Struggling Latvian carrier Air Baltic has filed for legal protection in an attempt to enable it to continue operations despite its ongoing row with the Latvian government over a much-needed capital injection.
The airline, which has requested a Ls60 million ($115.8 million) bailout from Latvia's government - a 52.6% stakeholder in Air Baltic - said it has filed for legal protection in order to prevent the state from blocking any of the airline's decisions.
"For the past six months, the management of Air Baltic has informed about the necessity of a capital increase," said Air Baltic. "The government of Latvia as a minority shareholder in the airline has neglectfully and repeatedly delayed any decisions regarding the capital increase."
Latvia's government has said it is unwilling to inject any more capital into the airline unless chief executive Bertolt Flick steps down. Flick owns Baltijas Aviacijas Sistemas (BAS), which has a 47.2% stake in Air Baltic.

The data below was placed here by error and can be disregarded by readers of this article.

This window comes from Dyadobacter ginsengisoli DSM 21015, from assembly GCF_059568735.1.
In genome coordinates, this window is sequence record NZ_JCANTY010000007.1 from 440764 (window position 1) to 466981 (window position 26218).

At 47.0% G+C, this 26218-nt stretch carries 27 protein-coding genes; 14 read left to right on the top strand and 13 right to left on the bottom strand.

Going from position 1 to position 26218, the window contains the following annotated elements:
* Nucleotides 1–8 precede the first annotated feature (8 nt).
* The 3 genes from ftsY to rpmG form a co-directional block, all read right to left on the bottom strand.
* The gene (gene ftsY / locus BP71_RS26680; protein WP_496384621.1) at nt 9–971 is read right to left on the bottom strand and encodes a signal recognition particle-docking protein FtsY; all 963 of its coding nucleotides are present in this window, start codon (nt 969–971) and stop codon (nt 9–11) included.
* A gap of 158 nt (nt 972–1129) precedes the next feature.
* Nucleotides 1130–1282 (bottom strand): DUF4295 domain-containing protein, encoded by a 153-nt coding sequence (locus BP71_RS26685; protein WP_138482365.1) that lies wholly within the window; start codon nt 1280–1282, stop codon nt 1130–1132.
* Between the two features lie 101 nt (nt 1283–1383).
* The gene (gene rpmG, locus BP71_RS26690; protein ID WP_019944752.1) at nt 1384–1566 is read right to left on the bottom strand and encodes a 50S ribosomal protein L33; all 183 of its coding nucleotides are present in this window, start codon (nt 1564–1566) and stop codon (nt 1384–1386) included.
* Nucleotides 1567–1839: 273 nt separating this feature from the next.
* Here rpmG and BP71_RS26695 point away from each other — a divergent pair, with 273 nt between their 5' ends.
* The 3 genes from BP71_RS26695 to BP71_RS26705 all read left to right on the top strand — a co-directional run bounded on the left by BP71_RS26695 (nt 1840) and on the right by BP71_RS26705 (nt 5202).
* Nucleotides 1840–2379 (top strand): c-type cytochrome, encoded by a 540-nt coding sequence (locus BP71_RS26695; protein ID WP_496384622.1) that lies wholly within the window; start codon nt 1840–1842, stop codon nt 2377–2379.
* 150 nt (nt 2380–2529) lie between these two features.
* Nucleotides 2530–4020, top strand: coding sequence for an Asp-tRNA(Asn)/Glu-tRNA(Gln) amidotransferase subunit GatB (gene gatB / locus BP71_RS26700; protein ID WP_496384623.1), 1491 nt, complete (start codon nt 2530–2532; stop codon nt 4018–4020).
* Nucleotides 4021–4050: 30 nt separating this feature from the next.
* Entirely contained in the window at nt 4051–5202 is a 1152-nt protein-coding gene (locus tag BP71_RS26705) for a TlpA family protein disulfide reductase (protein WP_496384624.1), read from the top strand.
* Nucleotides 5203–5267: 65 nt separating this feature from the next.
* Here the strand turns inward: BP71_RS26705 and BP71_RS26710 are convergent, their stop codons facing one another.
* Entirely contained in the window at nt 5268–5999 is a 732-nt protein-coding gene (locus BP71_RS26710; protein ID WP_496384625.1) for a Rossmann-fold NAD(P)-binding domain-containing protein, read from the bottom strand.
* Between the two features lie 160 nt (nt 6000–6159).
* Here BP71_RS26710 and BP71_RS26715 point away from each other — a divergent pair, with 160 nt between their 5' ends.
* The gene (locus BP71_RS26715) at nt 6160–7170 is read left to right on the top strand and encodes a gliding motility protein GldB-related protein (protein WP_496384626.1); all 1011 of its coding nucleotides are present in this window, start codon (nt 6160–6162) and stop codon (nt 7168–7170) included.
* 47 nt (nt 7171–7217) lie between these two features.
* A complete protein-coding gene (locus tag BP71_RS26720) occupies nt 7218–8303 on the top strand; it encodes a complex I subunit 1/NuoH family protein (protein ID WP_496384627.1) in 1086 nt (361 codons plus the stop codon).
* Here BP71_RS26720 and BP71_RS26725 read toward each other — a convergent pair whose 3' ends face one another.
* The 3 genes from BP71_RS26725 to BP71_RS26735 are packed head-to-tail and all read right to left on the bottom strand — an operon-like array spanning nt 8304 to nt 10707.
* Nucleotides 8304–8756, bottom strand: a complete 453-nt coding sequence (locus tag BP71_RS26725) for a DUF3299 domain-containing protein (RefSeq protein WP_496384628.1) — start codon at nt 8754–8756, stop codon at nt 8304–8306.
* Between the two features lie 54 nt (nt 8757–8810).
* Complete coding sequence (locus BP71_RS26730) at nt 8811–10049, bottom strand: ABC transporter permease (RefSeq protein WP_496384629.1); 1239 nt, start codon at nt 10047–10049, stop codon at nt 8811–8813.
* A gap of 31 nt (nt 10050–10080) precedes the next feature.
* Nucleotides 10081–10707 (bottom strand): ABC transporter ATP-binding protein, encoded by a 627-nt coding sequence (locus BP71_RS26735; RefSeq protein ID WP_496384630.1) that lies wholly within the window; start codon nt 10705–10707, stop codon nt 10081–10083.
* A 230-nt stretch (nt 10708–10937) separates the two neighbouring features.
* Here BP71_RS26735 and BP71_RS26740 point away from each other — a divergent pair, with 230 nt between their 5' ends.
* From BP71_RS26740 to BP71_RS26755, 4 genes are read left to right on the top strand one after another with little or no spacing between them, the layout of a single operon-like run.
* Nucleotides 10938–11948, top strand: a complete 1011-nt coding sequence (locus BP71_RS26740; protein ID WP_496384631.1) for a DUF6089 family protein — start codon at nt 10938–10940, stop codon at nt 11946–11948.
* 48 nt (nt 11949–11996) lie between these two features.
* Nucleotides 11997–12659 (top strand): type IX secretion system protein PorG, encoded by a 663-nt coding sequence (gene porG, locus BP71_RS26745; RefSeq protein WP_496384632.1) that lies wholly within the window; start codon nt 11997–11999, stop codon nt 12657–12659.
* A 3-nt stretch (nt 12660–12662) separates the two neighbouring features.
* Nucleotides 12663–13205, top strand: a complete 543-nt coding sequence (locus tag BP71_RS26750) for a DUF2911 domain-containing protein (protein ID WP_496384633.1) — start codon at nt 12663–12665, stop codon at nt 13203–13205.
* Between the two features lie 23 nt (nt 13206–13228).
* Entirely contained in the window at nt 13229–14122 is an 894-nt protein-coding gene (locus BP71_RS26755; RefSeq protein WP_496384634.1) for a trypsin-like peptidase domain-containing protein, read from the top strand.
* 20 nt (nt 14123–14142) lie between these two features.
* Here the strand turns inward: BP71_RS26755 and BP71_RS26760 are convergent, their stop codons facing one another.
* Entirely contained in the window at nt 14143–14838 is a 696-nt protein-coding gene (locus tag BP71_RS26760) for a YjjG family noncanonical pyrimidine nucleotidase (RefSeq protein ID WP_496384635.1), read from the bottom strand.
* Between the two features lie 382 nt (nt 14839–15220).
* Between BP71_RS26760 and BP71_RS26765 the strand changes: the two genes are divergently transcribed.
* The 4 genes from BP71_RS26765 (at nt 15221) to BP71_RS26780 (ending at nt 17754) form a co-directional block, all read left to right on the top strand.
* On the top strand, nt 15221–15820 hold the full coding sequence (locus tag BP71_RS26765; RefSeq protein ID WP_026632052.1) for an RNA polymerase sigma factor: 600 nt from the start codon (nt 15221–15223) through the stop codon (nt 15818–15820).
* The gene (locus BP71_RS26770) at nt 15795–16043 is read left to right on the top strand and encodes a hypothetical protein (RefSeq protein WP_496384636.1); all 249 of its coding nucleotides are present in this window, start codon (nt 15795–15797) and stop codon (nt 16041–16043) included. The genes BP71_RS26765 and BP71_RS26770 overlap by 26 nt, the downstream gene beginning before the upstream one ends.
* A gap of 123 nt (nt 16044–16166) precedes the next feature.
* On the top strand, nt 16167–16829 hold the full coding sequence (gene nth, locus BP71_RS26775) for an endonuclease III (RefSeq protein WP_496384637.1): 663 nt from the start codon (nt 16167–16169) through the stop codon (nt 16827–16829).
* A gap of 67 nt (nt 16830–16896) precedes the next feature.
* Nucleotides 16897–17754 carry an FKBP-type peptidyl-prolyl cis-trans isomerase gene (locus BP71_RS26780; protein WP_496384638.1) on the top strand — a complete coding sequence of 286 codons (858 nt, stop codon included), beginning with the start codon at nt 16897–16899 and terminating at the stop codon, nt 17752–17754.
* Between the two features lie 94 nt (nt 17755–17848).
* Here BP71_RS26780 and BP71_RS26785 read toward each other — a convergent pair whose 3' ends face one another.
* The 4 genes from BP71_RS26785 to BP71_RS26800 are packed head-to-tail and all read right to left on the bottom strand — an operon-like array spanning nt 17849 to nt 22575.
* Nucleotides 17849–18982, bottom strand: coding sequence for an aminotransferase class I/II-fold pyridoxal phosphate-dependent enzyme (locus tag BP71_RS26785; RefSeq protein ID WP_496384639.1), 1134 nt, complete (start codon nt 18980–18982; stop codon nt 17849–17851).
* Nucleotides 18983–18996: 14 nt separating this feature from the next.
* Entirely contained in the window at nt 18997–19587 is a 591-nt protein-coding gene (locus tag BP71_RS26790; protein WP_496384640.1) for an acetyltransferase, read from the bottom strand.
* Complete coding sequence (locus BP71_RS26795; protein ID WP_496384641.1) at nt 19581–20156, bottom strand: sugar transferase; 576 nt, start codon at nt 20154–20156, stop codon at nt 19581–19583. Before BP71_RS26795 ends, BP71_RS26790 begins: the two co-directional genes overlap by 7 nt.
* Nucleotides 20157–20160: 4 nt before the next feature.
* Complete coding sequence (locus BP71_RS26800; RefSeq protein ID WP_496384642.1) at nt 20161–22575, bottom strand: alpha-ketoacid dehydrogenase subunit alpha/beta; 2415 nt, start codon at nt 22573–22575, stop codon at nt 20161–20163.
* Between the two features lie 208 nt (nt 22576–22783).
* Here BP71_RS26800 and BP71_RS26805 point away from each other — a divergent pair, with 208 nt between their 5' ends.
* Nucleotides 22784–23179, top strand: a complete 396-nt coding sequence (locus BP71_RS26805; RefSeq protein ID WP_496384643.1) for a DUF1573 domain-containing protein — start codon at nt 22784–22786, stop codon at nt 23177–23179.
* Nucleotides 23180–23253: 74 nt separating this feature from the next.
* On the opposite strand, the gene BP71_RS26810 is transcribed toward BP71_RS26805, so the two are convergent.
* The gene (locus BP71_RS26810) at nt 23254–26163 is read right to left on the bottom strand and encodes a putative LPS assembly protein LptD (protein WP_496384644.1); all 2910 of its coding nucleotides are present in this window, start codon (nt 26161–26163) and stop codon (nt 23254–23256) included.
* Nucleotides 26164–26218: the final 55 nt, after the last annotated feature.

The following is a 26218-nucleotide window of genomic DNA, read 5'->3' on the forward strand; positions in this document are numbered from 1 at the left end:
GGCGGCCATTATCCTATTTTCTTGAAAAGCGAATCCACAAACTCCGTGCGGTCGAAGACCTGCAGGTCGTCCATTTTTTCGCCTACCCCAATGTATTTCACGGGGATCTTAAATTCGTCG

A spokesman for Latvia's prime minister said yesterday that BAS "has agreed to change the management of the airline and it appears Flick is leaving". But Flick today said that despite BAS agreeing to the government conditions, "the government again did not take a decision to participate in the capital increase of the airline, or to allow BAS to increase the capital unilaterally, but suddenly and surprisingly announced the potential sale of its shares in the airline".
Flick added that Air Baltic's management "will not change during the period of legal protection".
The Riga-based carrier has suffered considerable losses over the past year, despite a cash injection last year of Ls30 million, split between the Latvian government and BAS.
Air Baltic operates a fleet of 34 aircraft, comprising six Boeing 737-500s, eight Boeing 737-300s, two Boeing 757-200s, 10 Fokker 50s and eight Bombardier Q400s.
The airline could not be reached for comment.